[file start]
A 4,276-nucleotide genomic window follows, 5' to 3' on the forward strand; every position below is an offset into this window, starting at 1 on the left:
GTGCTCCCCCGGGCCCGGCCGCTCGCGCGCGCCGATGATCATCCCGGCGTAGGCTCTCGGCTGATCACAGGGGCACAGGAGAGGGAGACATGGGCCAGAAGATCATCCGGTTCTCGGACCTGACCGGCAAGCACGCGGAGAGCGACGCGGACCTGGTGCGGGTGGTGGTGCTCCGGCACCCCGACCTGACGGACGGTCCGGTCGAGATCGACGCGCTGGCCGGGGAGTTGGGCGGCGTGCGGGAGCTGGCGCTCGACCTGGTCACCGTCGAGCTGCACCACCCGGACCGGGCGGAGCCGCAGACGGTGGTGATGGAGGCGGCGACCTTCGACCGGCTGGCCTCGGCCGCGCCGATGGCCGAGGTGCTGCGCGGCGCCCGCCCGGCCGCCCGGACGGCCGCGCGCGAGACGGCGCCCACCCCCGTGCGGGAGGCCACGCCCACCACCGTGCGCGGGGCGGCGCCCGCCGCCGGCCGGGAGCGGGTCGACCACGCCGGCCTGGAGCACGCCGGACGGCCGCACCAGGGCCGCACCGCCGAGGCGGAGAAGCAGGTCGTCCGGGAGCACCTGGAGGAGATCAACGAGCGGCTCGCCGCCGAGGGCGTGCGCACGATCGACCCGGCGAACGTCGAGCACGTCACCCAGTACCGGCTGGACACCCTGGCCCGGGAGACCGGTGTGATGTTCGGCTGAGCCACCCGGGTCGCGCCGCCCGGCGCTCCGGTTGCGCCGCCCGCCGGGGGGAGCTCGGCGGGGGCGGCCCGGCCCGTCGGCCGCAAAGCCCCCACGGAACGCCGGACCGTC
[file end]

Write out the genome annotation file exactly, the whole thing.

A 4,276-nucleotide genomic window follows, 5' to 3' on the forward strand; every position below is an offset into this window, starting at 1 on the left:
GTGCTCCCCCGGGCCCGGCCGCTCGCGCGCGCCGATGATCATCCCGGCGTAGGCTCTCGGCTGATCACAGGGGCACAGGAGAGGGAGACATGGGCCAGAAGATCATCCGGTTCTCGGACCTGACCGGCAAGCACGCGGAGAGCGACGCGGACCTGGTGCGGGTGGTGGTGCTCCGGCACCCCGACCTGACGGACGGTCCGGTCGAGATCGACGCGCTGGCCGGGGAGTTGGGCGGCGTGCGGGAGCTGGCGCTCGACCTGGTCACCGTCGAGCTGCACCACCCGGACCGGGCGGAGCCGCAGACGGTGGTGATGGAGGCGGCGACCTTCGACCGGCTGGCCTCGGCCGCGCCGATGGCCGAGGTGCTGCGCGGCGCCCGCCCGGCCGCCCGGACGGCCGCGCGCGAGACGGCGCCCACCCCCGTGCGGGAGGCCACGCCCACCACCGTGCGCGGGGCGGCGCCCGCCGCCGGCCGGGAGCGGGTCGACCACGCCGGCCTGGAGCACGCCGGACGGCCGCACCAGGGCCGCACCGCCGAGGCGGAGAAGCAGGTCGTCCGGGAGCACCTGGAGGAGATCAACGAGCGGCTCGCCGCCGAGGGCGTGCGCACGATCGACCCGGCGAACGTCGAGCACGTCACCCAGTACCGGCTGGACACCCTGGCCCGGGAGACCGGTGTGATGTTCGGCTGAGCCACCCGGGTCGCGCCGCCCGGCGCTCCGGTTGCGCCGCCCGCCGGGGGGAGCTCGGCGGGGGCGGCCCGGCCCGTCGGCCGCAAAGCCCCCACGGAACGCCGGACCGTC